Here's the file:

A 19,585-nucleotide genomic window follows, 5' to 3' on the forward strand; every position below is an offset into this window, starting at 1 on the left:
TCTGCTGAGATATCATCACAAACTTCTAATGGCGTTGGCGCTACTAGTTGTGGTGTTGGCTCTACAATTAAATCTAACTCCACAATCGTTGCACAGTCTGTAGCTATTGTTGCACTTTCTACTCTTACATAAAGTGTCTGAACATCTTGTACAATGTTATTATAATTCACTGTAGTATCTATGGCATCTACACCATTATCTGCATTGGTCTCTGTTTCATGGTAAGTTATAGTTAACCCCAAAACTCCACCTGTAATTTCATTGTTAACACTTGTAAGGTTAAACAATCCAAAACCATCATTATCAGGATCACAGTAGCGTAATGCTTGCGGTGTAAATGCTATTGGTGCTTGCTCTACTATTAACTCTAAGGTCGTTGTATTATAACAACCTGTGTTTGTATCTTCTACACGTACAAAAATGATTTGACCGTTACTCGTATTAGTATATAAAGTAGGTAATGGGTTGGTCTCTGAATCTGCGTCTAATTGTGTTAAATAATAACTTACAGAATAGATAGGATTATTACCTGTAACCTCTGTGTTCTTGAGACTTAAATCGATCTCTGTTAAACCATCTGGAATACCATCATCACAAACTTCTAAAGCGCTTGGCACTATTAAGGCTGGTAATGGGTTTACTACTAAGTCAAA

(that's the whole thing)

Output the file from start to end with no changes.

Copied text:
A 19,585-nucleotide genomic window follows, 5' to 3' on the forward strand; every position below is an offset into this window, starting at 1 on the left:
TCTGCTGAGATATCATCACAAACTTCTAATGGCGTTGGCGCTACTAGTTGTGGTGTTGGCTCTACAATTAAATCTAACTCCACAATCGTTGCACAGTCTGTAGCTATTGTTGCACTTTCTACTCTTACATAAAGTGTCTGAACATCTTGTACAATGTTATTATAATTCACTGTAGTATCTATGGCATCTACACCATTATCTGCATTGGTCTCTGTTTCATGGTAAGTTATAGTTAACCCCAAAACTCCACCTGTAATTTCATTGTTAACACTTGTAAGGTTAAACAATCCAAAACCATCATTATCAGGATCACAGTAGCGTAATGCTTGCGGTGTAAATGCTATTGGTGCTTGCTCTACTATTAACTCTAAGGTCGTTGTATTATAACAACCTGTGTTTGTATCTTCTACACGTACAAAAATGATTTGACCGTTACTCGTATTAGTATATAAAGTAGGTAATGGGTTGGTCTCTGAATCTGCGTCTAATTGTGTTAAATAATAACTTACAGAATAGATAGGATTATTACCTGTAACCTCTGTGTTCTTGAGACTTAAATCGATCTCTGTTAAACCATCTGGAATACCATCATCACAAACTTCTAAAGCGCTTGGCACTATTAAGGCTGGTAATGGGTTTACTACTAAGTCAAA